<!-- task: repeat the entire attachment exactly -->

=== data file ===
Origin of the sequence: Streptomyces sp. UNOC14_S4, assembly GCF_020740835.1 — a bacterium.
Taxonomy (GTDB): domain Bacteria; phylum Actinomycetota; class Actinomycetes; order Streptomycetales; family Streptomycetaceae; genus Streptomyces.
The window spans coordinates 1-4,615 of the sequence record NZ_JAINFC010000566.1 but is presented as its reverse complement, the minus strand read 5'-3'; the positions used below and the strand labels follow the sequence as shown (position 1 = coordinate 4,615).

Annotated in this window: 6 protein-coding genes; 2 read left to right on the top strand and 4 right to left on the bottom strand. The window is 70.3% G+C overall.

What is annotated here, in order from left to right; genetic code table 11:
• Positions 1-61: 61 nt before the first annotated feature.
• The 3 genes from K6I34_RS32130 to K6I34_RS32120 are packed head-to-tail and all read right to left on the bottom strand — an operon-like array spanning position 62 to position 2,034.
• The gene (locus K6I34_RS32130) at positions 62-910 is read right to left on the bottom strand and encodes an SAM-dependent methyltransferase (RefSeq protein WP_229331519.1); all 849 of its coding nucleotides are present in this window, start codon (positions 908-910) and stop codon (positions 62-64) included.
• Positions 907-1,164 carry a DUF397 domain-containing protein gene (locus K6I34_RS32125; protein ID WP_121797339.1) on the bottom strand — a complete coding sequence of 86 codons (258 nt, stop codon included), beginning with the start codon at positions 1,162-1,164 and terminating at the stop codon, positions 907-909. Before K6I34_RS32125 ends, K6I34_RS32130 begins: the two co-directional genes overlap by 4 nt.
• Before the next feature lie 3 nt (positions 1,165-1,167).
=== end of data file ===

Origin of the sequence: Streptomyces sp. UNOC14_S4, assembly GCF_020740835.1 — a bacterium.
Taxonomy (GTDB): domain Bacteria; phylum Actinomycetota; class Actinomycetes; order Streptomycetales; family Streptomycetaceae; genus Streptomyces.
The window spans coordinates 1-4,615 of the sequence record NZ_JAINFC010000566.1 but is presented as its reverse complement, the minus strand read 5'-3'; the positions used below and the strand labels follow the sequence as shown (position 1 = coordinate 4,615).

Annotated in this window: 6 protein-coding genes; 2 read left to right on the top strand and 4 right to left on the bottom strand. The window is 70.3% G+C overall.

What is annotated here, in order from left to right; genetic code table 11:
• Positions 1-61: 61 nt before the first annotated feature.
• The 3 genes from K6I34_RS32130 to K6I34_RS32120 are packed head-to-tail and all read right to left on the bottom strand — an operon-like array spanning position 62 to position 2,034.
• The gene (locus K6I34_RS32130) at positions 62-910 is read right to left on the bottom strand and encodes an SAM-dependent methyltransferase (RefSeq protein WP_229331519.1); all 849 of its coding nucleotides are present in this window, start codon (positions 908-910) and stop codon (positions 62-64) included.
• Positions 907-1,164 carry a DUF397 domain-containing protein gene (locus K6I34_RS32125; protein ID WP_121797339.1) on the bottom strand — a complete coding sequence of 86 codons (258 nt, stop codon included), beginning with the start codon at positions 1,162-1,164 and terminating at the stop codon, positions 907-909. Before K6I34_RS32125 ends, K6I34_RS32130 begins: the two co-directional genes overlap by 4 nt.
• Before the next feature lie 3 nt (positions 1,165-1,167).